Next Month: 1944. I’m gonna start humming The Trolley Song, I know it.

Advertisements

Top Ten Movies: 1979

1979 The Marriage of Maria Braun

Last time I had promised 1995… again. But hey, I get to make the rules here. It’s been a while since I’ve watched several of the films from that year, so I’d rather wait and revisit a couple before I take on the challenge of, you know, listing them. 1979, however, is as fresh in my mind as Hanna Schygulla’s smeared lipstick. After a trailblazing decade of drug-fueled machine-gun paced work, Rainer Werner Fassbinder finally got the kind of budget he’d always admired when watching Hollywood soap dramas from the 1950’s. The Marriage of Maria Braun is a compact little epic about survival in post-war Germany as told through the experiences of one single woman. It’s trashy, at times overwrought, and perfectly sinister in its commentary about West German plight turned opportunism. Basically, it’s all of the things that make Fassbinder’s work so chillingly pleasurable. Enough so, in fact, to knock out a couple of bona fide classics off the top spot. I mean how much more could really be said about Apocalypse Now or Alien? Movies that still sell out tickets at retrospect screenings like Super Bowl games. And although as popular as Maria Braun is when discussing Fassbinder’s work, that’s still a claim that it sadly can’t achieve. Which is a shame because it’s one heck of film. Oh well. You can’t win ’em all.

1. The Marriage of Maria Braun (Rainer Werner Fassbinder)
2. Apocalypse Now (Francis Ford Coppola)
3. Stalker (Andrei Tarkovsky)
4. Manhattan (Woody Allen)
5. Tess (Roman Polanski)
6. Vengeance is Mine (Shōhei Imamura)
7. Alien (Ridley Scott)
8. Nosferatu the Vampyre (Werner Herzog)
9. Life of Brian (Terry Jones)
10. Camera Buff (Krzysztof Kieślowski)

Stalker is one of Tarkovsky’s lesser known works and, as we speak, still unavailable in the U.S. in a decent print. C’mon Criterion! But hey, they at least gave Tess and Vengeance is Mine the Blu-ray treatment, two art house films that continue to demand high praise. The latter is also a good first-billing in a double feature with The Silence of the Lambs, which always conjures up the theory in my mind that there is movie violence and then there is Japanese movie violence. And that’s a whole other category. And thank the Gods for Manhattan and Life of Brian, which lighten things up here. The former is a personal favorite of mine and one of Allen’s best, while the latter makes an audacious attempt at satire that only Monty Python could have the cajoles to get away with.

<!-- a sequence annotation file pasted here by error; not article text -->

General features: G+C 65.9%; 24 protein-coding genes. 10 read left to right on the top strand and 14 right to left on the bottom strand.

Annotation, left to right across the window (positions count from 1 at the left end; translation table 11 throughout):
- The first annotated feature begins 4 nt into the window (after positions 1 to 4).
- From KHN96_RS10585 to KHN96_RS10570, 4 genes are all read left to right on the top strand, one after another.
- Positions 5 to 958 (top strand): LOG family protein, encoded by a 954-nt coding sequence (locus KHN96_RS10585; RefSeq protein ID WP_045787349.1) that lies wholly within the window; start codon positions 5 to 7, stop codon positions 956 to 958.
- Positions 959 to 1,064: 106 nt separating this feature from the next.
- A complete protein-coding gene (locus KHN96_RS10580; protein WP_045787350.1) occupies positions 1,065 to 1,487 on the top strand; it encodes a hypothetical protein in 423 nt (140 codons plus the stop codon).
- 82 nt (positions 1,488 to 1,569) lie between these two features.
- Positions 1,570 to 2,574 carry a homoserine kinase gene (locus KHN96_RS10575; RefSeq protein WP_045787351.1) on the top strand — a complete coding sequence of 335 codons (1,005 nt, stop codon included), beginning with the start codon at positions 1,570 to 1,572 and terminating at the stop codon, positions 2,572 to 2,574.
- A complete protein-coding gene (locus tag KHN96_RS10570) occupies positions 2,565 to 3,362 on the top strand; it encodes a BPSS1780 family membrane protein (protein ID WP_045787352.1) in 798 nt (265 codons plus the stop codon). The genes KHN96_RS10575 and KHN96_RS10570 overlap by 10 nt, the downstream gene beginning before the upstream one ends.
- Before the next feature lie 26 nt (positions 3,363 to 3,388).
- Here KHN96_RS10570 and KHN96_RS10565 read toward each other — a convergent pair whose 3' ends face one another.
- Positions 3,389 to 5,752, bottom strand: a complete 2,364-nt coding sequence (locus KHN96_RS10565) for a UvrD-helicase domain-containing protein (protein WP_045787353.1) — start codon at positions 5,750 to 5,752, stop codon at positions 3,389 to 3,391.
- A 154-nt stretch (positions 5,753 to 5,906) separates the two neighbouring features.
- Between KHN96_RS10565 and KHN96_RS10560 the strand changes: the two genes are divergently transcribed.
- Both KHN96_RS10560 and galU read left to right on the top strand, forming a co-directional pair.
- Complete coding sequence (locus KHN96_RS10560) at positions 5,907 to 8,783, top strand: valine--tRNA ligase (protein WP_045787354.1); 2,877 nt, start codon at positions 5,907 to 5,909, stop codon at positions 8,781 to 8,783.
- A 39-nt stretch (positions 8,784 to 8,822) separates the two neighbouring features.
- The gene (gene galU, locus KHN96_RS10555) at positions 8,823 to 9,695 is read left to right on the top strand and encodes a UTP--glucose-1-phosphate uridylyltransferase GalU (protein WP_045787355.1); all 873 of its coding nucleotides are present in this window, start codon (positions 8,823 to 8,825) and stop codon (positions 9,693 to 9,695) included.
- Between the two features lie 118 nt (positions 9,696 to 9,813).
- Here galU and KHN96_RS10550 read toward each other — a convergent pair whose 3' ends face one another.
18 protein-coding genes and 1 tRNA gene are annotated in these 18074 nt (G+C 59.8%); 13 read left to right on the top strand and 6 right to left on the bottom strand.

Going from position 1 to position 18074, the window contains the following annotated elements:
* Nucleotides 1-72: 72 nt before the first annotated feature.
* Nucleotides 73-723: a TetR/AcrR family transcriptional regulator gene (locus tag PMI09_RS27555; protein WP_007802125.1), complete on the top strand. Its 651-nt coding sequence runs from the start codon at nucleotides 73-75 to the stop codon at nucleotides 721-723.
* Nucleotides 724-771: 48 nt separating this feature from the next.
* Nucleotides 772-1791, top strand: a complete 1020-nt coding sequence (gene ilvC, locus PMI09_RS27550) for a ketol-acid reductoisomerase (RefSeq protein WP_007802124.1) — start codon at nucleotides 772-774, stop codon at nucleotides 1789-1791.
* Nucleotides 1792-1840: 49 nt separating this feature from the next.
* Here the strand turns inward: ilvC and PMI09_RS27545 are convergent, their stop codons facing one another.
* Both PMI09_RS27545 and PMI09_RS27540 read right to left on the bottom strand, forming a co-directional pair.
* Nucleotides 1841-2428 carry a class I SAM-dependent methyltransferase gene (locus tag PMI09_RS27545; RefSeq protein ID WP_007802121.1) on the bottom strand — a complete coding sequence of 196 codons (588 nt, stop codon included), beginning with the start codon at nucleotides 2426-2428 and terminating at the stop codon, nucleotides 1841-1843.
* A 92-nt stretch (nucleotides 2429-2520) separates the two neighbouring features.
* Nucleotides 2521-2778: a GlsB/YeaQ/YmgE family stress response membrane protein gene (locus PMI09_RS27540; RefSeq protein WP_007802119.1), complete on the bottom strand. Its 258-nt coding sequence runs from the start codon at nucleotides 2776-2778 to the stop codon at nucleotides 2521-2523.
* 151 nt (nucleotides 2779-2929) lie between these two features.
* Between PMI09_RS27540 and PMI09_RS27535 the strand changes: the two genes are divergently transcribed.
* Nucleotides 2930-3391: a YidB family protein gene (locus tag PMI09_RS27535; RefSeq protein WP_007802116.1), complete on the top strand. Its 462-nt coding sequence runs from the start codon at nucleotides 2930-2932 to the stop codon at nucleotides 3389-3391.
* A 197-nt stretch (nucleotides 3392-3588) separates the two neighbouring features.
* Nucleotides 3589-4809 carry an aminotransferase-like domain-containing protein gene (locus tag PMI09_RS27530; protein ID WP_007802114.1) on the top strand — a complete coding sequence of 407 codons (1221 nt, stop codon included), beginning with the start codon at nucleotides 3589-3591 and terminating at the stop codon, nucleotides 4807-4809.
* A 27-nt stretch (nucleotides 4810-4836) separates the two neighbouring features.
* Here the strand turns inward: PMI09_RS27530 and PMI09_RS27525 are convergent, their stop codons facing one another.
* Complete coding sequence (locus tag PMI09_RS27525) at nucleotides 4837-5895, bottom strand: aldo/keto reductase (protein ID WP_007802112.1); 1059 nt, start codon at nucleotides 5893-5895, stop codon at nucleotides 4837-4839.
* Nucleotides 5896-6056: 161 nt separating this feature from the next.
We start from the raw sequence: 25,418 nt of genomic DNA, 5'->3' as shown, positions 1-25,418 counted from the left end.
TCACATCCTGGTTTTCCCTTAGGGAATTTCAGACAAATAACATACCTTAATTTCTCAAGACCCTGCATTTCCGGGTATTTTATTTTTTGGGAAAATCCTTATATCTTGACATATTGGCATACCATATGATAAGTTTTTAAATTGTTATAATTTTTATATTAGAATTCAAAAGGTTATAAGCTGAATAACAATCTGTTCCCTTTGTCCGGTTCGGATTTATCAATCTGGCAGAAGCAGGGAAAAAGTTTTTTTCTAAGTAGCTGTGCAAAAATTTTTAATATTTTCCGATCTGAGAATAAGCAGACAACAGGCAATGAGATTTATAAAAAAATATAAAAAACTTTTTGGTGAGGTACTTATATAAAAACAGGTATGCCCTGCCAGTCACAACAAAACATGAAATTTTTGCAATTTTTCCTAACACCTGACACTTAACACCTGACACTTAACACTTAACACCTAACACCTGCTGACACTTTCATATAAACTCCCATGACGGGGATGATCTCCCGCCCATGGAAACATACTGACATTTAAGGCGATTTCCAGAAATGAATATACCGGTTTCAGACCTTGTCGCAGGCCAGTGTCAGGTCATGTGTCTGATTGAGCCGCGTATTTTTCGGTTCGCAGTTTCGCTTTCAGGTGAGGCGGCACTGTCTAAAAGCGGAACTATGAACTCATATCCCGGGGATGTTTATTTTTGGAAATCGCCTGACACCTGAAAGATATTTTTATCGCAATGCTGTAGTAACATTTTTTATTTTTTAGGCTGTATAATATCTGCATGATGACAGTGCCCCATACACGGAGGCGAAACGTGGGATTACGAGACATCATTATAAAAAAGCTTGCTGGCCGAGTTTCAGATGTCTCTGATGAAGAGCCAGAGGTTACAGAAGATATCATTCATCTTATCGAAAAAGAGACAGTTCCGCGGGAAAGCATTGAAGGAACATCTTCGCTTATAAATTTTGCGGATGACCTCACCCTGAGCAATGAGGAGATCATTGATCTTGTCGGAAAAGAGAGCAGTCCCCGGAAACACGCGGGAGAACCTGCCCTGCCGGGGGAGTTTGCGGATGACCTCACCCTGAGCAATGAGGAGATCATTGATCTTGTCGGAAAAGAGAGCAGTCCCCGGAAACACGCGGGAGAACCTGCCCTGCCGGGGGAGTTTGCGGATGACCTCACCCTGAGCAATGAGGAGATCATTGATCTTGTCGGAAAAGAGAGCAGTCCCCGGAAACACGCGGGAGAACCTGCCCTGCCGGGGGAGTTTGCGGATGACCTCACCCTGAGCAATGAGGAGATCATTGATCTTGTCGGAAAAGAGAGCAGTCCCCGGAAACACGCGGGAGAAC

Movies that trail just behind include Francois Truffaut’s final installment in his Antoine Doinel series, Love on the Run, and idiosyncratic turns by Huston and Ashby with Wise Blood and Being There respectively. Oh! And throw in Winter Kills, too! Another oddball of a movie that’s truly unforgettable. Blake Edward’s had 10, with Bo Derek doing the Baywatch thing, and Bob Fosse had All That Jazz, with Roy Scheider doing the Marcello Mastroianni thing. David Cronenberg was finally in his “groove” with The Brood, and George Miller introduced a dystopian world we have yet to forget – and I hope we never do – with Mad Max. Cram in a couple of Oscar favorites like Kramer vs. Kramer and Norma Rae, along with some forgotten gems like Saint Jack, Going in Style, Breaking Away, and The Wanderers, and 1979 ain’t looking too shabby.

Next time: Who knows! I’ve been lying to you anyway, so why pretend? But I’ll leave you with this clip from Quadrophenia as an apology of sorts. I know, I know. Apology accepted.

Top Ten Movies: 2015

45 Years

A sporadic year overall. But while many critics bemoan the death of cinema, the commercial success of films like Star Wars: The Force Awakens reassure us that the experience of watching a movie in a theater and with an audience is still, you know, an actual thing. In the meantime, here’s my personal top ten list of the year. Unfortunately, I still have a lot of catching up to do before I expand on it any further. Guess I’ve got some homework to do. Happy New Year everyone!

1. 45 Years (Andrew Haigh)
2. Son of Saul (Lázló Nemes)
3. Mustang (Deniz Gamze Ergüven)
4. Mad Max: Fury Road (George Miller)
5. Clouds of Sils Maria (Olivier Assayas)
6. Phoenix (Christian Petzold) and The Duke of Burgundy (Peter Strickland)
7. Experimenter (Michael Almereyda)
8. Jauja (Lisandro Alonso)
9. Tangerine (Sean S. Baker)
10. Spotlight (Tom McCarthy)